Discharge limits are becoming far more stringent in light of concerns over eutrophication. Now, novel biological processes are coming to the rescue.
Extracting value from wastewater
Phosphorus removal can be an expensive and intensive process for water companies, yet a new technology based on algae could signal a turning point.
Developed by Industrial Phycology (I-Phyc), the approach uses algae to extract phosphorus from water, which can then be harvested and reused in new products.
The organisation’s process relies on the natural ability of algae to rapidly multiply in the presence of nutrients such as phosphorus. The same factors which can lead to harmful algal blooms in nature are adopted in an approach called Bio-P to extract any excess phosphorus in wastewater, along with ammonia and even carbon dioxide.
The process industrialises the use of diverse cultures of naturally occurring algae to rapidly remove multiple nutrients and contaminants in a single process.
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Using algae also means phosphorus can be reduced to levels far below the concentrations that are possible to achieve with chemicals, to less than 0.1mg/l of phosphorus, according to the company.
The process does not add iron or other chemicals to the waste stream and in addition, algae offer an opportunity to make wastewater an attractive revenue stream and create a circular economy.
“Excess algae are extracted at the end of the process and can be used directly as a slow-release fertiliser,” explains Andrew Best, business development manager at I-Phyc. “There are many uses of algae, for example in the production of printer inks, bio-fillers in plastics production and also metals extraction. For the water companies it is a waste product but we are confident it will eventually be seen as a relatively valuable resource.”
Although primarily directed at nutrient extraction, algae can also remove other trace pollutants that are found in wastewater streams.
Speaking to Aquatech Online, Best said: “We know that algae can remove a substantial proportion of the pharmaceuticals such as steroids found in waste streams and we are also looking at that as an emerging technology.”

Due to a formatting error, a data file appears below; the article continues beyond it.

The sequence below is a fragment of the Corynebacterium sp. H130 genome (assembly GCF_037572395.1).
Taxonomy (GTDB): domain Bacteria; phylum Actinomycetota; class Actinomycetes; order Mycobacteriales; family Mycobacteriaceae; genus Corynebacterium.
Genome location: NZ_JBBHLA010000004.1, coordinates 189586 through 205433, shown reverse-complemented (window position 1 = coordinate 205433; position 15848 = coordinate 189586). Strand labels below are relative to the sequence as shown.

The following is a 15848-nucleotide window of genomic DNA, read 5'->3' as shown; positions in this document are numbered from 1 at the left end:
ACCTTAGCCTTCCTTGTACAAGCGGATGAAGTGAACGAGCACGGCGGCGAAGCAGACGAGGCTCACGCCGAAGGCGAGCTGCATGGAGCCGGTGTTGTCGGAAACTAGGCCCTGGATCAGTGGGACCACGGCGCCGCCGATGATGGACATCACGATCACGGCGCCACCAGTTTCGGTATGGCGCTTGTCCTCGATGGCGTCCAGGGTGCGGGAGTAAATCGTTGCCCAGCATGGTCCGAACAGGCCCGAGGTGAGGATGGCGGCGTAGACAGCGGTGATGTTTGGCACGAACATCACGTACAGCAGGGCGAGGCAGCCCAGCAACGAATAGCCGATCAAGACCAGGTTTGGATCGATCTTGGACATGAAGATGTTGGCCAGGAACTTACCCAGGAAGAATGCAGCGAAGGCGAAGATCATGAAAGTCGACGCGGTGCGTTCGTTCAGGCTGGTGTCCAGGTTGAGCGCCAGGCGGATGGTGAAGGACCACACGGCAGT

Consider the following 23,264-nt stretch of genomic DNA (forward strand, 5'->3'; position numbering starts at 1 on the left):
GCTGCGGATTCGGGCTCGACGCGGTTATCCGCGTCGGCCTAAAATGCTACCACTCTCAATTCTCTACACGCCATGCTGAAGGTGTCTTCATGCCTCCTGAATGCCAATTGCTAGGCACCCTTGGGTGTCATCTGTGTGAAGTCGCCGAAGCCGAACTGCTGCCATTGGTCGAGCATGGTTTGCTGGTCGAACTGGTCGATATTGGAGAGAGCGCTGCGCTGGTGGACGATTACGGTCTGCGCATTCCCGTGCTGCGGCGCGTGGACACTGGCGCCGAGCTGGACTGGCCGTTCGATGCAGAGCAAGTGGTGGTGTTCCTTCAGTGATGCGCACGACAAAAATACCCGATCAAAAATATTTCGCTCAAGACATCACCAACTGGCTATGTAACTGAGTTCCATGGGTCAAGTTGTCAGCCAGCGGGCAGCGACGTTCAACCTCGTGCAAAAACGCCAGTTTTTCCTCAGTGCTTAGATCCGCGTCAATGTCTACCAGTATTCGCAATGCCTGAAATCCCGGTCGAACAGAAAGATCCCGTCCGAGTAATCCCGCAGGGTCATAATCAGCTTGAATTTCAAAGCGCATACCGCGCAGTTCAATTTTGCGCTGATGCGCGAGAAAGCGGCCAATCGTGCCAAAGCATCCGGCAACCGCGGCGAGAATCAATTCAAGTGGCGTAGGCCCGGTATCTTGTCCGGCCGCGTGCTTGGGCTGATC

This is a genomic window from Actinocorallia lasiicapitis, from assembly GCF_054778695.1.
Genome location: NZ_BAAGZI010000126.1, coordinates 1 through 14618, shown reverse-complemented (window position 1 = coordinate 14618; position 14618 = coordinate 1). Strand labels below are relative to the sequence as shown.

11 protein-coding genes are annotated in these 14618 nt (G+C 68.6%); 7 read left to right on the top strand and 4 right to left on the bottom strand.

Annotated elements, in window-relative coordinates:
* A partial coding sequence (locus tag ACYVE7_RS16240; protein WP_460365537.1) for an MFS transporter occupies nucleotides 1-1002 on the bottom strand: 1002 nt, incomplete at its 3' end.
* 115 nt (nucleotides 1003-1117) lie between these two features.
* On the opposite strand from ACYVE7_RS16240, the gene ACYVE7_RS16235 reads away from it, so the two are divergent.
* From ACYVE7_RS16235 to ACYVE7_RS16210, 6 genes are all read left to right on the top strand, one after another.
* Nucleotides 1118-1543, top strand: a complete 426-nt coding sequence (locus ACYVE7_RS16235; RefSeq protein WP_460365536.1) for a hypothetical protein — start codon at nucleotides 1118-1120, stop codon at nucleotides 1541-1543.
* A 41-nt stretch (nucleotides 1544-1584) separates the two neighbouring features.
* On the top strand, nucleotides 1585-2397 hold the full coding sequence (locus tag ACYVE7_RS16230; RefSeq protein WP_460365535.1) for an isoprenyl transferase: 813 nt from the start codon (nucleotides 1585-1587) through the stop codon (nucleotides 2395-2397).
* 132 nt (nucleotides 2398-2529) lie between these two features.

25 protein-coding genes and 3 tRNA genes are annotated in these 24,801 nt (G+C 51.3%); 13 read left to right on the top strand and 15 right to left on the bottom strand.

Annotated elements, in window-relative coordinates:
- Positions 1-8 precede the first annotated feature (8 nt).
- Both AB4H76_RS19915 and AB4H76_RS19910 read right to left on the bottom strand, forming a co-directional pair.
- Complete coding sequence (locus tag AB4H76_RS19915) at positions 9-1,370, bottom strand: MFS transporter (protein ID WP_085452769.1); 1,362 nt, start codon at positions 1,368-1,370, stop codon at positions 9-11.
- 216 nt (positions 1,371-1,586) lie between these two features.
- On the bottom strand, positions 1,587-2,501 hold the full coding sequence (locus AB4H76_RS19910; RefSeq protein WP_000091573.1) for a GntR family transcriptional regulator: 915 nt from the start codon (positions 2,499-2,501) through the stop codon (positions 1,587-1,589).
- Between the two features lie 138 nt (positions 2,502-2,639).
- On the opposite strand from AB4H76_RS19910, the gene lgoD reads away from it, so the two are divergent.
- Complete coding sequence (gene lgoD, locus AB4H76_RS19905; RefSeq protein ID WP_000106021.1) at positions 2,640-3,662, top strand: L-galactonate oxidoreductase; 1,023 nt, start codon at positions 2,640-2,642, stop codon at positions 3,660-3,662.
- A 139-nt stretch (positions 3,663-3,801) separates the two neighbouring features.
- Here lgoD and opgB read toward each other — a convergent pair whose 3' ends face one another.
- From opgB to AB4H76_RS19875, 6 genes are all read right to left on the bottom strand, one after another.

A number of different approaches
Currently, the most common approach to reducing phosphorus is through doping with a metal salt, commonly iron, to precipitate the phosphate as orthophosphate which can then be filtered out using sediment tanks, disc filters or similar.
While this process certainly works and offers considerable operational flexibility, the challenge of phosphorus has led to the development of a number of different approaches.
Enhanced biological phosphorus removal (EBPR), for example, is another biological process designed for the removal of phosphate in wastewater. It includes an anaerobic stage prior to an aerobic process. This enhances the presence of phosphor accumulating microorganisms to improve the removal process without the need for chemicals.
Another noteworthy algae development is All-Gas, led by Spanish engineering company Aqualia. A European consortium developed a method to recycle nitrogen and phosphorus from wastewater into a microalgae biomass, grown in tanks, which was then used to create a biofuel.
Pushing phosphorus in the UK
The I-Phyc and other developments are significant as restrictions on phosphorus concentrations rapidly ramp up.
“Among the various wastewater outputs, phosphorus removal is perhaps the most significant.”
In the UK for example, new obligations include measures to investigate, monitor and reduce the impacts on the environment of discharges from sewage treatment works and combined sewage outfalls (CSOs) under the auspices of the next Asset Management Period (AMP7) through 2020 – 2025.
Among the various wastewater outputs, phosphorus removal is perhaps the most significant and water companies will be required to meet the established standards at each site by December 2024.
The UK’s water industry has agreed technically achievable limits of 0.25mgP/l for AMP7 although not every site is required to meet this standard.
Even more challenging standards for wastewater are expected to be set out in AMP8, covering the following five-year period to 2030.
Treating wastewater as a resource
While the idea for biological phosphorus removal technology is not new, the I-Phyc approach of using algae is on their natural behaviour in nutrient-rich water.
Significantly though, the process also tackles other pollutants or potential problems such as ammonia and even carbon dioxide.
The result of such processes is that water companies will be able to shift to a more sustainable platform, cutting net carbon emissions and improving water quality while reducing the use of chemicals and operational costs.
However, perhaps an even more important outcome is the development of a circular economy in which wastewater is a valuable resource. Phosphor is a limited resource and there is no substitute.
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